Saya Woolfalk, a Japan-born, New York-based artist explores alternate realities with ongoing projects and bodies of work. With her sci-fi-influenced, fictional group of women, known as the Empathics, she looks at hybridity, race, sex, and scientific understanding. The Empathics are conveyed in vibrant colors and otherworldly costumes and backdrops, and the characters have the power to meld themselves with plants and can change their genetic make-up. She uses several means to relay these ideas, from video and installation to painting and sculpture.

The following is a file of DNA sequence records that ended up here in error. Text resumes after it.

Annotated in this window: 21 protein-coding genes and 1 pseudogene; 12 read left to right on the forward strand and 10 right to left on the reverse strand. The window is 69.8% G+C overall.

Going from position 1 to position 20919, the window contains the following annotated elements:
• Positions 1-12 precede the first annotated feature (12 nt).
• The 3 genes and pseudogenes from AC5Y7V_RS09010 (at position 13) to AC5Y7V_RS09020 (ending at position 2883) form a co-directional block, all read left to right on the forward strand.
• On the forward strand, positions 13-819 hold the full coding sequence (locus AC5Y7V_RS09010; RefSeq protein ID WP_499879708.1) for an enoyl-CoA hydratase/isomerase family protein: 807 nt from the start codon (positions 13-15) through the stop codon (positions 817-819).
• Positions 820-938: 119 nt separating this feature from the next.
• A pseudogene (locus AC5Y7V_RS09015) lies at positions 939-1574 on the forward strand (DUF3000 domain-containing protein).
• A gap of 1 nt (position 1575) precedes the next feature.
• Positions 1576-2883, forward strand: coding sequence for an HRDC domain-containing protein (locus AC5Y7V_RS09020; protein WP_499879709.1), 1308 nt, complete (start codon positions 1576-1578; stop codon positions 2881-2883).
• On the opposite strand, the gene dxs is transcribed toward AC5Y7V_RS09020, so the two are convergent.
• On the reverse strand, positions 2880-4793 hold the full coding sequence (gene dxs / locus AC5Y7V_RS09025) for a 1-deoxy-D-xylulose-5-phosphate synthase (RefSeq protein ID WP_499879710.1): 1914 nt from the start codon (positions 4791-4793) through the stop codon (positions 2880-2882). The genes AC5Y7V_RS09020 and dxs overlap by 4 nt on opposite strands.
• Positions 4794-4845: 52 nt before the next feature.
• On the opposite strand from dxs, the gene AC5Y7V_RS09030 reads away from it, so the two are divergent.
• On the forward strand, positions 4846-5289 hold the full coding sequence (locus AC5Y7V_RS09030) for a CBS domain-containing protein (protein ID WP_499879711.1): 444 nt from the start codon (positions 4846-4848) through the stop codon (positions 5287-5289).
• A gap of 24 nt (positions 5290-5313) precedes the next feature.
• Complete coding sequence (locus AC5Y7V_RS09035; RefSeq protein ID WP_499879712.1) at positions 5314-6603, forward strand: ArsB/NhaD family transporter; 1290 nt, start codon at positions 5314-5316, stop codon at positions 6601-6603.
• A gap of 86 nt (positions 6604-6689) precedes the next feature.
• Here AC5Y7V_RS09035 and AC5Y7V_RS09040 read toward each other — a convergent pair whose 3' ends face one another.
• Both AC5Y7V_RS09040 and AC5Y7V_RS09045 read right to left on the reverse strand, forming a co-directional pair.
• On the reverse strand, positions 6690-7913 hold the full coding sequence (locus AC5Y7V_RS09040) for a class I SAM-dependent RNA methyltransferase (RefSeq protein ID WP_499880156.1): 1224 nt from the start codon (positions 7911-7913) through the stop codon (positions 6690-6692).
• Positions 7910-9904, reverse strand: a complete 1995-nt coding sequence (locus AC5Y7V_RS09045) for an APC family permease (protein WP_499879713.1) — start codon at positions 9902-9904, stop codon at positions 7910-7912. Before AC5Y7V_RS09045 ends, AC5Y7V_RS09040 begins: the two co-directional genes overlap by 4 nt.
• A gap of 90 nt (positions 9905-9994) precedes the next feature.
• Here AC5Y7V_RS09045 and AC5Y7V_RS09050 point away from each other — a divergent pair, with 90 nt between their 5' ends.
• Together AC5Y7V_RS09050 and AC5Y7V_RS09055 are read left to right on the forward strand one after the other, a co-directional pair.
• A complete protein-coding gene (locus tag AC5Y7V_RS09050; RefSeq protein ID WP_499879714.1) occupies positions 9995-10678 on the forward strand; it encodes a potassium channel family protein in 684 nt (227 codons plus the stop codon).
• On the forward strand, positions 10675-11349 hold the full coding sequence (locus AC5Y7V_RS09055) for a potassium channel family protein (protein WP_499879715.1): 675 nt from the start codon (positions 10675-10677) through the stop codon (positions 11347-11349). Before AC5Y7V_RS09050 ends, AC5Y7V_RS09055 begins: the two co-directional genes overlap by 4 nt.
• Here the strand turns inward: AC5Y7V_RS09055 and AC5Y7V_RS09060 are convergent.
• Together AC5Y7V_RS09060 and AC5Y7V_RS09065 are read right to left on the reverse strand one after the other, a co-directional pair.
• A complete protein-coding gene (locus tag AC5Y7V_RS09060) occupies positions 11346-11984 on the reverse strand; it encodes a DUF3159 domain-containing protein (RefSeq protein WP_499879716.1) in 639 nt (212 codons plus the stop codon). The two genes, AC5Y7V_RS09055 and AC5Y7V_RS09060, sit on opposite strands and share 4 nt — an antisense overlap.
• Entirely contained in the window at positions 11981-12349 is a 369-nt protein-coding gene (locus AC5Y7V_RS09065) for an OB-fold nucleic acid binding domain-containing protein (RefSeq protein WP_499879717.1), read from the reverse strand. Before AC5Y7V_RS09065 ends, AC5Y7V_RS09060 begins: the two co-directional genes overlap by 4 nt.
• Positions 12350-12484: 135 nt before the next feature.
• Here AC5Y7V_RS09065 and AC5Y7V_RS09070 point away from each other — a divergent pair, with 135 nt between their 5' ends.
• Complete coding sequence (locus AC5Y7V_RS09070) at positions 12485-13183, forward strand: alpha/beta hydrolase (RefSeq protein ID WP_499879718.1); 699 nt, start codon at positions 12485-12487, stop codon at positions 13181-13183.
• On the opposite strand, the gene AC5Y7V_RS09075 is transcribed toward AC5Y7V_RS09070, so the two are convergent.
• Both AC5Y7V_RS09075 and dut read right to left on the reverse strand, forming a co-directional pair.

In a statement, the artist has talked about conveying her message through all of these forms: “Visual media act as narrative technologies that shape perception, order symbolic language, and help inform the way we perceive the world. Drawing material from various realms of the visual—pop-culture, ritual, street-spectacle—I use art as a laboratory to catalogue and critique our socio-visual landscape.”
Each of her bodies of works and new approaches add another layer to the narrative of the Empathics. As someone who has spent time between the U.S., Brazil, and Japan, the artist says she’s enormously influenced by each. “My sketches are a notational system; from them, I make paintings that recombine texts, images, and objects,” Woolfalk says. “From the two-dimensional I move to the three-dimensional and create landscapes. Through performance and video I activate those landscapes and produce narrative.”